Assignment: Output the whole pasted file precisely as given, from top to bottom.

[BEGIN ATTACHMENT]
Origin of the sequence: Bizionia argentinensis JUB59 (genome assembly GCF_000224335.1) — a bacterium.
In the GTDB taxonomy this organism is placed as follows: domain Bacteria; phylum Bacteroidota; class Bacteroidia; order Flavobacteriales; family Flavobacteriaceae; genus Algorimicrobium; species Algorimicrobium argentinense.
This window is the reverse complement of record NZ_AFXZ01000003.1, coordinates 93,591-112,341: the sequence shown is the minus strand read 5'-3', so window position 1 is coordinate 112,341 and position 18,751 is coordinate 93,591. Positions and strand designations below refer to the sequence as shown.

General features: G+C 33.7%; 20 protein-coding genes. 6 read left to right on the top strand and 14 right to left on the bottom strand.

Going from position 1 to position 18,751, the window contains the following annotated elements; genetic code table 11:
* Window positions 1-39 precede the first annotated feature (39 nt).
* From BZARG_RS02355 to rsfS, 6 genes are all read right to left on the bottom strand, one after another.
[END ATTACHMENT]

Origin of the sequence: Bizionia argentinensis JUB59 (genome assembly GCF_000224335.1) — a bacterium.
In the GTDB taxonomy this organism is placed as follows: domain Bacteria; phylum Bacteroidota; class Bacteroidia; order Flavobacteriales; family Flavobacteriaceae; genus Algorimicrobium; species Algorimicrobium argentinense.
This window is the reverse complement of record NZ_AFXZ01000003.1, coordinates 93,591-112,341: the sequence shown is the minus strand read 5'-3', so window position 1 is coordinate 112,341 and position 18,751 is coordinate 93,591. Positions and strand designations below refer to the sequence as shown.

General features: G+C 33.7%; 20 protein-coding genes. 6 read left to right on the top strand and 14 right to left on the bottom strand.

Going from position 1 to position 18,751, the window contains the following annotated elements; genetic code table 11:
* Window positions 1-39 precede the first annotated feature (39 nt).
* From BZARG_RS02355 to rsfS, 6 genes are all read right to left on the bottom strand, one after another.